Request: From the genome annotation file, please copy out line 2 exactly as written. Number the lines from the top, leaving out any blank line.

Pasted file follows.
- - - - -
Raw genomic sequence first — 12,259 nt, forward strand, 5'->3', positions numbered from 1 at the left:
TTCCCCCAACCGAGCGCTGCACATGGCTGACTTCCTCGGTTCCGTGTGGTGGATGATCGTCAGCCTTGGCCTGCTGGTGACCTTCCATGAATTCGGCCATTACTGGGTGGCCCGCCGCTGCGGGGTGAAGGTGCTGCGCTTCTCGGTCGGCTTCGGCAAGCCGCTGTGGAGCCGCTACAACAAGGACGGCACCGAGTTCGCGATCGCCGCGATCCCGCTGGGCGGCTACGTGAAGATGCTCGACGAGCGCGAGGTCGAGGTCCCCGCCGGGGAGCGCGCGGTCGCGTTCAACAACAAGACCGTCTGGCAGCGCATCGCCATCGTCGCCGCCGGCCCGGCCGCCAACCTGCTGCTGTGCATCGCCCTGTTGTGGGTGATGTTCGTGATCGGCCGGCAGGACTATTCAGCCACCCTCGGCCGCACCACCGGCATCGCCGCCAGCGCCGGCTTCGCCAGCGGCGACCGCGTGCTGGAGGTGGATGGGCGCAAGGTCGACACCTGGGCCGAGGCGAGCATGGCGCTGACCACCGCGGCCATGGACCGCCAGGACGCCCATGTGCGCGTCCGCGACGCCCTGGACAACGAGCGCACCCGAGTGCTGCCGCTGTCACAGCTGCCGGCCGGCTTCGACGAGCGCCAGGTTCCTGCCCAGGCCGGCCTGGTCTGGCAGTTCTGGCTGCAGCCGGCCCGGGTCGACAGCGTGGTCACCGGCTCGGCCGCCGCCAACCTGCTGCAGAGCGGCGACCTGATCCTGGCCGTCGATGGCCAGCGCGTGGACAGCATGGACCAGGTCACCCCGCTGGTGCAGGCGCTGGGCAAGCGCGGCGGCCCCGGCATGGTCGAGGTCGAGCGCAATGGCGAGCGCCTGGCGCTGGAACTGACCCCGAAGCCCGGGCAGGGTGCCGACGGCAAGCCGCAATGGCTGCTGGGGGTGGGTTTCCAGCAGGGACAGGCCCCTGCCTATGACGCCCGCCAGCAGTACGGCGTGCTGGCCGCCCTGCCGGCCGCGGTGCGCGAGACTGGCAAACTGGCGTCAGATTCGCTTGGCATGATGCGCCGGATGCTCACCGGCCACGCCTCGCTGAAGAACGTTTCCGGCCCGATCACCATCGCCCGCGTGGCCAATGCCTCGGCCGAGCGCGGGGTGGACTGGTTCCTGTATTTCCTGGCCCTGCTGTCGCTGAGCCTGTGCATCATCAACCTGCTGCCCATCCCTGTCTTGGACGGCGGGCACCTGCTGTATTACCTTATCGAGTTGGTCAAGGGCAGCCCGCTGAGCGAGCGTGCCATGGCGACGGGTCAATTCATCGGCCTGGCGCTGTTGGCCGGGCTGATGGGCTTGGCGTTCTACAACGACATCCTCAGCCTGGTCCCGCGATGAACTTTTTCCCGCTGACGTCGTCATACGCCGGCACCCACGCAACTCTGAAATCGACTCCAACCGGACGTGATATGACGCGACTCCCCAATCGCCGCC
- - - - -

TTCCCCCAACCGAGCGCTGCACATGGCTGACTTCCTCGGTTCCGTGTGGTGGATGATCGTCAGCCTTGGCCTGCTGGTGACCTTCCATGAATTCGGCCATTACTGGGTGGCCCGCCGCTGCGGGGTGAAGGTGCTGCGCTTCTCGGTCGGCTTCGGCAAGCCGCTGTGGAGCCGCTACAACAAGGACGGCACCGAGTTCGCGATCGCCGCGATCCCGCTGGGCGGCTACGTGAAGATGCTCGACGAGCGCGAGGTCGAGGTCCCCGCCGGGGAGCGCGCGGTCGCGTTCAACAACAAGACCGTCTGGCAGCGCATCGCCATCGTCGCCGCCGGCCCGGCCGCCAACCTGCTGCTGTGCATCGCCCTGTTGTGGGTGATGTTCGTGATCGGCCGGCAGGACTATTCAGCCACCCTCGGCCGCACCACCGGCATCGCCGCCAGCGCCGGCTTCGCCAGCGGCGACCGCGTGCTGGAGGTGGATGGGCGCAAGGTCGACACCTGGGCCGAGGCGAGCATGGCGCTGACCACCGCGGCCATGGACCGCCAGGACGCCCATGTGCGCGTCCGCGACGCCCTGGACAACGAGCGCACCCGAGTGCTGCCGCTGTCACAGCTGCCGGCCGGCTTCGACGAGCGCCAGGTTCCTGCCCAGGCCGGCCTGGTCTGGCAGTTCTGGCTGCAGCCGGCCCGGGTCGACAGCGTGGTCACCGGCTCGGCCGCCGCCAACCTGCTGCAGAGCGGCGACCTGATCCTGGCCGTCGATGGCCAGCGCGTGGACAGCATGGACCAGGTCACCCCGCTGGTGCAGGCGCTGGGCAAGCGCGGCGGCCCCGGCATGGTCGAGGTCGAGCGCAATGGCGAGCGCCTGGCGCTGGAACTGACCCCGAAGCCCGGGCAGGGTGCCGACGGCAAGCCGCAATGGCTGCTGGGGGTGGGTTTCCAGCAGGGACAGGCCCCTGCCTATGACGCCCGCCAGCAGTACGGCGTGCTGGCCGCCCTGCCGGCCGCGGTGCGCGAGACTGGCAAACTGGCGTCAGATTCGCTTGGCATGATGCGCCGGATGCTCACCGGCCACGCCTCGCTGAAGAACGTTTCCGGCCCGATCACCATCGCCCGCGTGGCCAATGCCTCGGCCGAGCGCGGGGTGGACTGGTTCCTGTATTTCCTGGCCCTGCTGTCGCTGAGCCTGTGCATCATCAACCTGCTGCCCATCCCTGTCTTGGACGGCGGGCACCTGCTGTATTACCTTATCGAGTTGGTCAAGGGCAGCCCGCTGAGCGAGCGTGCCATGGCGACGGGTCAATTCATCGGCCTGGCGCTGTTGGCCGGGCTGATGGGCTTGGCGTTCTACAACGACATCCTCAGCCTGGTCCCGCGATGAACTTTTTCCCGCTGACGTCGTCATACGCCGGCACCCACGCAACTCTGAAATCGACTCCAACCGGACGTGATATGACGCGACTCCCCAATCGCCGCC